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  • Hunter Friesen

"Till" TCFF Review

This film was viewed as past of the Twin Cities Film Festival. A full list of films that I saw at the festival can be viewed here.

One of the most prominent things that creeps through the first act of Till is the sense of impending doom. We open on Mamie and Emmett Till shopping in a department store in 1955 Chicago. They’re buying the necessary things so that Emmett can visit his distant family down in Mississippi. He’s pleading with his mom to buy him a nice wallet to show off to his cousins, who’ve never had much contact with the big city, something that Emmett exemplifies with his effortless charm and nice clothes.


At face value, these scenes are full of the usual joy and innocence that would come with any scene where a parent lets their child spread their wings and fly out into the world. But co-writer/director Chinonye Chukwu knows that context is key, as history tells us that Emmett would be kidnapped and lynched by two white men only one week into his visit to Mississippi. So while everything is light and joyful on the surface, there’s a biting feeling deep inside preparing you for what’s to come.


Emmett’s murder would become one of the most publicized and important moments of the American civil rights movement. Knowing that his tale would be swept under the rug just like any other story of white-on-black violence, Mamie had her son’s beaten and bloated body put on display so that millions could not forget what had been done. It was a controversial move, but one that has kept Emmett’s legacy alive decades later, and shined a brighter light on the issue of lynchings in the American south.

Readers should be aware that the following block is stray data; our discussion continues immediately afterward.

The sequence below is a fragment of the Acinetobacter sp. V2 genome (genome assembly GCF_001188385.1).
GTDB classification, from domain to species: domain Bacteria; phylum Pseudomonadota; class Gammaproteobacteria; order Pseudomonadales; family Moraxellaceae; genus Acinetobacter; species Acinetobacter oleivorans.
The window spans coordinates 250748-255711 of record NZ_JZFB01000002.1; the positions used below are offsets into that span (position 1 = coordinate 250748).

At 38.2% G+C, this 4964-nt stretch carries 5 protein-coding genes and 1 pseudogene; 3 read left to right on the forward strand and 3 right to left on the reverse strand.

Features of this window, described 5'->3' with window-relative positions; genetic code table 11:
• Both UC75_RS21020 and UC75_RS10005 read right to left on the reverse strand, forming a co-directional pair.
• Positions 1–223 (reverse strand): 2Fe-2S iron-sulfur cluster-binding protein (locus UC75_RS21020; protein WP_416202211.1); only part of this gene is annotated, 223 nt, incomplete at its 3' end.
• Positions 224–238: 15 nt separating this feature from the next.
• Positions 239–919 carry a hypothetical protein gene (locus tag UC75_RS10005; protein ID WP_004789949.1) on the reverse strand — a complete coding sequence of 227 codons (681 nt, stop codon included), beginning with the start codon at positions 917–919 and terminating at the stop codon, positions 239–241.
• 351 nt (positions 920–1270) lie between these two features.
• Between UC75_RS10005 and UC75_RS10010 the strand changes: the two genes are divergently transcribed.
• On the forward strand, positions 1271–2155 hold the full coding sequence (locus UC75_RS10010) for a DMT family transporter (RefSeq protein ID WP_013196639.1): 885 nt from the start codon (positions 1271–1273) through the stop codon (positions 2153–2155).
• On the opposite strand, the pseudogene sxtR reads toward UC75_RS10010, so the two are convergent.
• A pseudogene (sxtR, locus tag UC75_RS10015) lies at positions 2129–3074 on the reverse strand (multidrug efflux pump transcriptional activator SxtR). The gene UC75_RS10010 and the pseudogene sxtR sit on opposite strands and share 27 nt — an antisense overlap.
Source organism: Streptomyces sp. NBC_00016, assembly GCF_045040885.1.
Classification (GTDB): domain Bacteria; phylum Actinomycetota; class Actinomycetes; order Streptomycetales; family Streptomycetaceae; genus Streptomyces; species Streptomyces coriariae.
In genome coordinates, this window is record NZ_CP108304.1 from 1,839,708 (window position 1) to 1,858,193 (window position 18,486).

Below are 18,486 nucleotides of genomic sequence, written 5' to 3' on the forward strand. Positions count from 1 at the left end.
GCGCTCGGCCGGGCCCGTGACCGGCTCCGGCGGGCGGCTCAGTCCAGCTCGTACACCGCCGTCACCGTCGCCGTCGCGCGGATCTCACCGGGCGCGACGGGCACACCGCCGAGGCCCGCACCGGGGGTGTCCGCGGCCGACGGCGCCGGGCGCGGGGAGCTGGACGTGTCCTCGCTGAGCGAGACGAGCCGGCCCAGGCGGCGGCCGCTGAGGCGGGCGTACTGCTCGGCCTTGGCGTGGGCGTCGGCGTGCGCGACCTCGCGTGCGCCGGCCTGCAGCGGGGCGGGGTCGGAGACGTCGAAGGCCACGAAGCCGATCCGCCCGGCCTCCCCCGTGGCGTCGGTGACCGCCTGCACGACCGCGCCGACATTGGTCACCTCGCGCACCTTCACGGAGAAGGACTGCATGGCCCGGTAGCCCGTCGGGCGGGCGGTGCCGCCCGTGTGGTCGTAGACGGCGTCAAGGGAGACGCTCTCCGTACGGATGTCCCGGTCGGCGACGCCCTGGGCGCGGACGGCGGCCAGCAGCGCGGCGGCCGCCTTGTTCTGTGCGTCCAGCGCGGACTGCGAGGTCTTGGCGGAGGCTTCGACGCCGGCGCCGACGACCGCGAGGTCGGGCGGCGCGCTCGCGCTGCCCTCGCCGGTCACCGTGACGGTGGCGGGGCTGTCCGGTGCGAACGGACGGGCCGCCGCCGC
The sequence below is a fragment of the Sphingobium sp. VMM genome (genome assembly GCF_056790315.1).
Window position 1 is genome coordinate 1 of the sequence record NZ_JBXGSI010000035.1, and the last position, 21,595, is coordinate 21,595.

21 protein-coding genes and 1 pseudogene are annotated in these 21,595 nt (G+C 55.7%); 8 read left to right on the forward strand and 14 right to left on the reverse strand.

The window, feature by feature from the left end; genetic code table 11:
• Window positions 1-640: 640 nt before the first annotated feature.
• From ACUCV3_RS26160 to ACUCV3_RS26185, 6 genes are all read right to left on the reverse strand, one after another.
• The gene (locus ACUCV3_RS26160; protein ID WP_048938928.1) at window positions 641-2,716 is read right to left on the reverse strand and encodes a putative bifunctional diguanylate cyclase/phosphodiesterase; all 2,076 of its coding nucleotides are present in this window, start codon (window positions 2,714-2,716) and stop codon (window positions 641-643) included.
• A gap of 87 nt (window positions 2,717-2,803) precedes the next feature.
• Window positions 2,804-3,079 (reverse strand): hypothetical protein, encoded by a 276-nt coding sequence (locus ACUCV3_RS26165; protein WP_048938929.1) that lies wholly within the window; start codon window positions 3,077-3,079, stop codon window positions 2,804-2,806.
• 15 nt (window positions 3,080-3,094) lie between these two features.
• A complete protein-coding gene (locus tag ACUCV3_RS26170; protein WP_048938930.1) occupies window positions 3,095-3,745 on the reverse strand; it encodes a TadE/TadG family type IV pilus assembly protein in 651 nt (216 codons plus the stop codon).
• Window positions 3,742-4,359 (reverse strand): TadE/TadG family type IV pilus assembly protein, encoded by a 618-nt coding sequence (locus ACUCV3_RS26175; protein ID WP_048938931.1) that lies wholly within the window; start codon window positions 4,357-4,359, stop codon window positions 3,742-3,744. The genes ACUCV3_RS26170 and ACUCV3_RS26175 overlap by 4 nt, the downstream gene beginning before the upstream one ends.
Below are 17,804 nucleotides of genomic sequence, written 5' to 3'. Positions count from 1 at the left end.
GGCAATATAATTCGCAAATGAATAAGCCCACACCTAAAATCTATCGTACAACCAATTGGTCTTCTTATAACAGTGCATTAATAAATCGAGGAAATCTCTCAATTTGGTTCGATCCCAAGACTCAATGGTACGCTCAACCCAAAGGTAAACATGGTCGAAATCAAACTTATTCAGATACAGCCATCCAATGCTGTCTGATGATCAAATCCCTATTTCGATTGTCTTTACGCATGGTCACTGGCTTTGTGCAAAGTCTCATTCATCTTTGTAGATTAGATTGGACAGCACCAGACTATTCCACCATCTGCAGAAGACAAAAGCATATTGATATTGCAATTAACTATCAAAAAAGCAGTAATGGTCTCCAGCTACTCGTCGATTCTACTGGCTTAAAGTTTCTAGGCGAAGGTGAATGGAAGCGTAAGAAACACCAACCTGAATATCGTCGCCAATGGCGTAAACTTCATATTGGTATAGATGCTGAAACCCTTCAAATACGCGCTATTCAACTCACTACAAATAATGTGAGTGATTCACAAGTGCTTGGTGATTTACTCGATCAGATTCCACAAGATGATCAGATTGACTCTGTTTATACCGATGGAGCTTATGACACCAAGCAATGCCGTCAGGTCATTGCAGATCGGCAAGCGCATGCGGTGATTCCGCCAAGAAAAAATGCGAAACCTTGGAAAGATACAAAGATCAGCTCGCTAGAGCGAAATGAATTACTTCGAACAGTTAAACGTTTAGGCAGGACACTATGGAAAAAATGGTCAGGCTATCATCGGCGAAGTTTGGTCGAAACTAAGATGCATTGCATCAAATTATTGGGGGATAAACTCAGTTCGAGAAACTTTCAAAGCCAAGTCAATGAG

Even if she doesn’t fully illustrate the viciousness inflicted upon Emmett (a long shot of the scene of the crime with distant screams is all we get), Chukwu doesn’t shy away from the aftermath. The body is put on display to both the characters and the viewers, with the first sight of it sending shivers down the spine.


But the appearance of the body creates a divide, as it seems to come from a much rougher film than what this ultimately becomes. As time goes by, the glossy biopic trappings begin to set in, most annoyingly present when Abel Korzeniowski’s mismatched score barges its way in. Things are played by the book, stretched across a 130-minute runtime filled with the usual rage-inducing courtroom scenes and a few odd winks to other moments within the movement.


Fortunately, with Danielle Deadwyler front and center, much of those negative thoughts drift away. Given a lead role after years in much smaller ones (The Harder They Fall, HBO’s Watchmen), Deadwyler delivers a performance that is both heartbreaking and uplifting. With several long takes gifted by Chukwu, she displays powerful courage in the face of danger. She’ll deservedly be a force to be reckoned with come this Oscar season.


If only she was served in a better film that followed through on its early promises of nuance. But even with its late-act shortcomings, Till remains an important retelling of history that is, sadly, just as relevant in the present as it was in the past.

 



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